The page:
No, there's an O with a line through it (like a theta), to the right of the last post date/time. If you click that, the thread stops showing at all.
Green Smashomancer wrote:
The only gaming stores I can reasonably reach only support Magic on Fridays, and 5th edition on Wednesdays. I can't play Pathfinder with strangers in person even if I wanted to. And my former home group is just kinda disbanded, and I don't know enough people who'd want to learn to form a group. It makes me sad because I miss playing face-to-face, even if the group had some issues.
Have you looked on meetup.com? I've found it's a great way to meet people with similar interests. If you're in a big enough area, there's probably already a group for RPG players in your area. If not, you can start one, though it costs money to start a group.
Another option is to see if your game store has a place to post notices. You could advertise that way to start a new group.
Lord Fyre wrote:
I've played PFS in 5 different states, and specifically played with venture officers from more states than that. I've only met one that was the type of problem person you seem to be talking about, and he lasted as a venture-captain for less than 6 months.
If you've got problems with the leadership in your local area, I'd suggest you contact PFS leadership at Paizo and let them know of your complaints. They can't do anything if they don't know there's a problem. And if you and a few other people do complain, then maybe they'll take action to do something about it.
Yeah, I've never been to an in-person PFS game, but the PFS forums have completely removed any want to attend one.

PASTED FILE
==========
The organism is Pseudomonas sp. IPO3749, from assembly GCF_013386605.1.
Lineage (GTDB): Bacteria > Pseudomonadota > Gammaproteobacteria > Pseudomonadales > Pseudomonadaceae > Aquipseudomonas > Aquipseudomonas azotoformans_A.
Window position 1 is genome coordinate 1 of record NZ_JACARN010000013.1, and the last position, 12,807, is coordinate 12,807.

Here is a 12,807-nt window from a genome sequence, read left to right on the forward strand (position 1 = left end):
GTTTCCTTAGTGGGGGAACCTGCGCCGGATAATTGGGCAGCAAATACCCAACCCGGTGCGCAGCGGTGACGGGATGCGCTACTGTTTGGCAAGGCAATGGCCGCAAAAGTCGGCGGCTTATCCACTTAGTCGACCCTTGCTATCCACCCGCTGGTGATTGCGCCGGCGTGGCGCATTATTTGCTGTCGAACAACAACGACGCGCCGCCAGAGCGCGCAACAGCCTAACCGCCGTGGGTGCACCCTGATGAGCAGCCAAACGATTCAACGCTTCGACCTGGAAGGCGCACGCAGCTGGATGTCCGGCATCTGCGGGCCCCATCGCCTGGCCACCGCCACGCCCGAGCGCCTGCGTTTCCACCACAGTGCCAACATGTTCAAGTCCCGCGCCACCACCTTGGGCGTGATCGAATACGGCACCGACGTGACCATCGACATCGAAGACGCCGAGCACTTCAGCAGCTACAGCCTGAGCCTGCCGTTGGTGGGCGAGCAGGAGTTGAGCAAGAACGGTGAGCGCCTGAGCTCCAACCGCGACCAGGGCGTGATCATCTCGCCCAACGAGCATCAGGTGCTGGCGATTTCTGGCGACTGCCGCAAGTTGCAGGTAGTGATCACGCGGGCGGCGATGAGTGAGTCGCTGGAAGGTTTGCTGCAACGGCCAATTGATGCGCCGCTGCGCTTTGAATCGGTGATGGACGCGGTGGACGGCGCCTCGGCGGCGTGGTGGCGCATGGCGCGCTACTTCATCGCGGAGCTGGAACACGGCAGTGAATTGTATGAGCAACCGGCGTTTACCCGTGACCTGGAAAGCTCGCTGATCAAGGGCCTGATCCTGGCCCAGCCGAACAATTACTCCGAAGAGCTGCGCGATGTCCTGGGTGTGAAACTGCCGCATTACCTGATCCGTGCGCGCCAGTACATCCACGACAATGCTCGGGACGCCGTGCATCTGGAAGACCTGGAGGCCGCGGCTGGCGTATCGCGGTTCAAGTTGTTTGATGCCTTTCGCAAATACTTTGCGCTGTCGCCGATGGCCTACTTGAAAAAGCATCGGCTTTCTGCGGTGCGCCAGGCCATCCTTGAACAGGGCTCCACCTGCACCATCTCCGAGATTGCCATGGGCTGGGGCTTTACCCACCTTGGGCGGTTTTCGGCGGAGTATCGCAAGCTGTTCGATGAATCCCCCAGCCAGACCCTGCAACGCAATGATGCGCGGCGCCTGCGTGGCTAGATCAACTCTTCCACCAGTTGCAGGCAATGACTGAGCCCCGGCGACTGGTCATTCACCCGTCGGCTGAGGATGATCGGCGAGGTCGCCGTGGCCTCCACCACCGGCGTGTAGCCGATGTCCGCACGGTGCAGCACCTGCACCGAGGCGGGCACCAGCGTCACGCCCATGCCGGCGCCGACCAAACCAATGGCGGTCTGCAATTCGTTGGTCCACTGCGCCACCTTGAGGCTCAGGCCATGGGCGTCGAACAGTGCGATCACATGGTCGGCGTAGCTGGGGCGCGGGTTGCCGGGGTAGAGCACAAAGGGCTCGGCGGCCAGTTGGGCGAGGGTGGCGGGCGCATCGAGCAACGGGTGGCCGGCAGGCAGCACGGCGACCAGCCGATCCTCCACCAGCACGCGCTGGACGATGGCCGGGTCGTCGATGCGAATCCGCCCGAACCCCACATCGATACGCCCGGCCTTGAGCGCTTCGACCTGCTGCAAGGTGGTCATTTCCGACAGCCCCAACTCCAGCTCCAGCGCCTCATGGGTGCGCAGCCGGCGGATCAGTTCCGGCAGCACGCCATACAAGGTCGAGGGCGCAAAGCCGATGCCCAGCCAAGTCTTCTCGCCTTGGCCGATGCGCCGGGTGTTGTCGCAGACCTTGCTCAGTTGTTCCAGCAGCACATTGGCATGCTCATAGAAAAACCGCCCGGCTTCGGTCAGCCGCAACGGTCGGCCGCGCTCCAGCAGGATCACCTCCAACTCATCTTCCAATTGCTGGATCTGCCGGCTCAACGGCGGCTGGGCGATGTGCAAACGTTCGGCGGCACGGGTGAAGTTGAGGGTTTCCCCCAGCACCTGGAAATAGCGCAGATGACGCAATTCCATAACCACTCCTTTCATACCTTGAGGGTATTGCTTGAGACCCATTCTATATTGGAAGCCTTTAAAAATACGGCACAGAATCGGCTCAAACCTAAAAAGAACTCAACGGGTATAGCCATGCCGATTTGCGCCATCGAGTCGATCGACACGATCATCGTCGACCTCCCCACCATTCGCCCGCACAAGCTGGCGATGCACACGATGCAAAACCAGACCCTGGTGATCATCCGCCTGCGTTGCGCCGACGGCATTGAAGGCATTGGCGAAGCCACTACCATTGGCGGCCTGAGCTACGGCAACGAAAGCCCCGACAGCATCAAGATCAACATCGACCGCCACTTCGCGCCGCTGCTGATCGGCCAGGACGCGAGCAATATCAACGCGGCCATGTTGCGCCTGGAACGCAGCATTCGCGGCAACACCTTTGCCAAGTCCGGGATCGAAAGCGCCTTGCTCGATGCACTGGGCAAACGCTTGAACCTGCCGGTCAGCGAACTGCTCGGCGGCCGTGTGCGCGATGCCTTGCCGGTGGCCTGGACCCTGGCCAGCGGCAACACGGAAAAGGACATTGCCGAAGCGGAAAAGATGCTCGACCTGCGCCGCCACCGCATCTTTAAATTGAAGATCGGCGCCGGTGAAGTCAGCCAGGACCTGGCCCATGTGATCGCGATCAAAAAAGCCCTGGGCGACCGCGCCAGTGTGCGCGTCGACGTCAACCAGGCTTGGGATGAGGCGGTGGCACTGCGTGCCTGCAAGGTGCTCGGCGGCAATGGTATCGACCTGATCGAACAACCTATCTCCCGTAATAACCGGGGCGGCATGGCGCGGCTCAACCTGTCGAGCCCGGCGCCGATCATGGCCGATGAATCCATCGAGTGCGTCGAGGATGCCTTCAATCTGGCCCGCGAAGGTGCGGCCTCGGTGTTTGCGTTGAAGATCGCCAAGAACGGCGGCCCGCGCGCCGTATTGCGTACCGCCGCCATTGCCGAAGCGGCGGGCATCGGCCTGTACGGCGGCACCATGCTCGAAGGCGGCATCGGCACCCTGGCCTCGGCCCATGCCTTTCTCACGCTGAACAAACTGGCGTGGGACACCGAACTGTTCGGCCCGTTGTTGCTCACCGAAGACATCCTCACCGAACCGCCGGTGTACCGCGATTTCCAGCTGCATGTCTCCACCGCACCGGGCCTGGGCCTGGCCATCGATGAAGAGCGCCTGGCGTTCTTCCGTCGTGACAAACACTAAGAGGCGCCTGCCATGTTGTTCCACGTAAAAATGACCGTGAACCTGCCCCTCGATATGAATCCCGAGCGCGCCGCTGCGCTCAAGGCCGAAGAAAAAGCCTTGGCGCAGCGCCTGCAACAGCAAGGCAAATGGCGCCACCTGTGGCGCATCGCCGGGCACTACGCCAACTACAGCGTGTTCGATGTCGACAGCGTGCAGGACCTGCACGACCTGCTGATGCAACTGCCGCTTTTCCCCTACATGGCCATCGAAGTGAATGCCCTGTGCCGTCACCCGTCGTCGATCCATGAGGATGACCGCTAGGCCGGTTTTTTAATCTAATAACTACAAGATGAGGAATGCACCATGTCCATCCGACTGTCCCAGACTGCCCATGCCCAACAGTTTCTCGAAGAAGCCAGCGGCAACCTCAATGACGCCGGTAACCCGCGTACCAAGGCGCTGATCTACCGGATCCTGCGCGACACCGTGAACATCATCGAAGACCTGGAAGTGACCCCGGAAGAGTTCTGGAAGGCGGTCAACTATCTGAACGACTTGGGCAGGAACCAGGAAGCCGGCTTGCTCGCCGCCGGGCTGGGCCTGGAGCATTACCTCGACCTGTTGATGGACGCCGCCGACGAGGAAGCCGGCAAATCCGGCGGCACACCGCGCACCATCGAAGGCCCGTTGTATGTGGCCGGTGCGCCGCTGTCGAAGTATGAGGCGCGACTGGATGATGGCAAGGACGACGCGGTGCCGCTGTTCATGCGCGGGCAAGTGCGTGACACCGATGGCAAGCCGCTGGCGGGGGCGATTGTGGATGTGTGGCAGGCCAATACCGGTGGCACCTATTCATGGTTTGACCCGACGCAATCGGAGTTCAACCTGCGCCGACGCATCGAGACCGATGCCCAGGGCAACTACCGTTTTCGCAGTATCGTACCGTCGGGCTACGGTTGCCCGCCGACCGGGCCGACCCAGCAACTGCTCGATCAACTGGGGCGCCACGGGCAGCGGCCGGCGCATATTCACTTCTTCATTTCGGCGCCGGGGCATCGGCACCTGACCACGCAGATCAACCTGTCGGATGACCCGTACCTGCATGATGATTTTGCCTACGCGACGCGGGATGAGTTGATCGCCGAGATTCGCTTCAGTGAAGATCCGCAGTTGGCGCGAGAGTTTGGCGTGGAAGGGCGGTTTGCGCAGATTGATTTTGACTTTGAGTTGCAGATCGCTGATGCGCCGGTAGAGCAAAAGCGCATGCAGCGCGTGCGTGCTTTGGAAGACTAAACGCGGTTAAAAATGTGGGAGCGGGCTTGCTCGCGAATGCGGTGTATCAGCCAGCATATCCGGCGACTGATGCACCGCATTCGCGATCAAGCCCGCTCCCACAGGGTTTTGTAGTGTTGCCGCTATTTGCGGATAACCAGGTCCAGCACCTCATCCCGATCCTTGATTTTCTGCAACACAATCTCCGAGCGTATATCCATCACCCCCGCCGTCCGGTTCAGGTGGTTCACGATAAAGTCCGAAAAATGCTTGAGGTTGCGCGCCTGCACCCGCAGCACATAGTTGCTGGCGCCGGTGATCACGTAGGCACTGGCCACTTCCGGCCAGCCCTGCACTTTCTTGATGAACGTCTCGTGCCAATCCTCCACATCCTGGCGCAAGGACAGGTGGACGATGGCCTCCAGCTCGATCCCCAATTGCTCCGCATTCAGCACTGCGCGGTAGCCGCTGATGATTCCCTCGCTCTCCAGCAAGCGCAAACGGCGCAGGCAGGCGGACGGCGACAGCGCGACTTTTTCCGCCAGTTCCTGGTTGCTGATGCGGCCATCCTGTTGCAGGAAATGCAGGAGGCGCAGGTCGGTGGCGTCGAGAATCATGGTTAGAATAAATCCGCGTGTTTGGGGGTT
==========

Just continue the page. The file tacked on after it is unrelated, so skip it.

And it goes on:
I see comments like that a lot on the forums, and it's kinda sad. The actual gaming tables at game stores and conventions are nothing like the forums.
I keep saying the PFS forums here aren't actually for PFS players. They're actually for people whose hobby is arguing on the internet. You won't see anything like that at a PFS game.
I have a boon sylph that uses pretty much everything in the sylph chapter of the Advanced Race Guide that I can fit on a single PC. Sky Druid archetype, Cloud Gazer feat, actually uses just about every spell from that chapter of the ARG (Windy Escape, Gusting Sphere, etc).
She's a priestess of Gozreh with the Weather domain. Like her god(dess), she's calm to the point of pacifist, unless someone REALLY pisses her off. Then she brings down the lightning (or she will, when she hits level 5 and gets Call Lightning as a domain spell).
I also have a Suli boon. I've been thinking of doing a "civilized" barbarian for a while, and I may do it as a Suli Bloodrager. ie Very snobby, "Can't we discuss this in a civilized manner?" type, but if things get rough, he goes all Hulk. "Don't make me angry. You wouldn't like me when I'm angry. ROAR!!!!!!"
I've thought the same thing since Core was first introduced.
Without APG, there are no traits, archetypes, alternate favored class bonuses, along with some of the most popular feats, spells, and equipment in the game. Those are the things that really define Pathfinder as a game, distinct from 3.5.
But anything more than Core and APG, and you're into "too much for new players to handle easily" territory.
This would have been my suggestion when Core was first introduced, but it's too late now.
Also, what are you building that you require that many sources that it becomes unmanageable? That screams more of either a wild exaggeration or that you want to show off your leet gaming skillz too.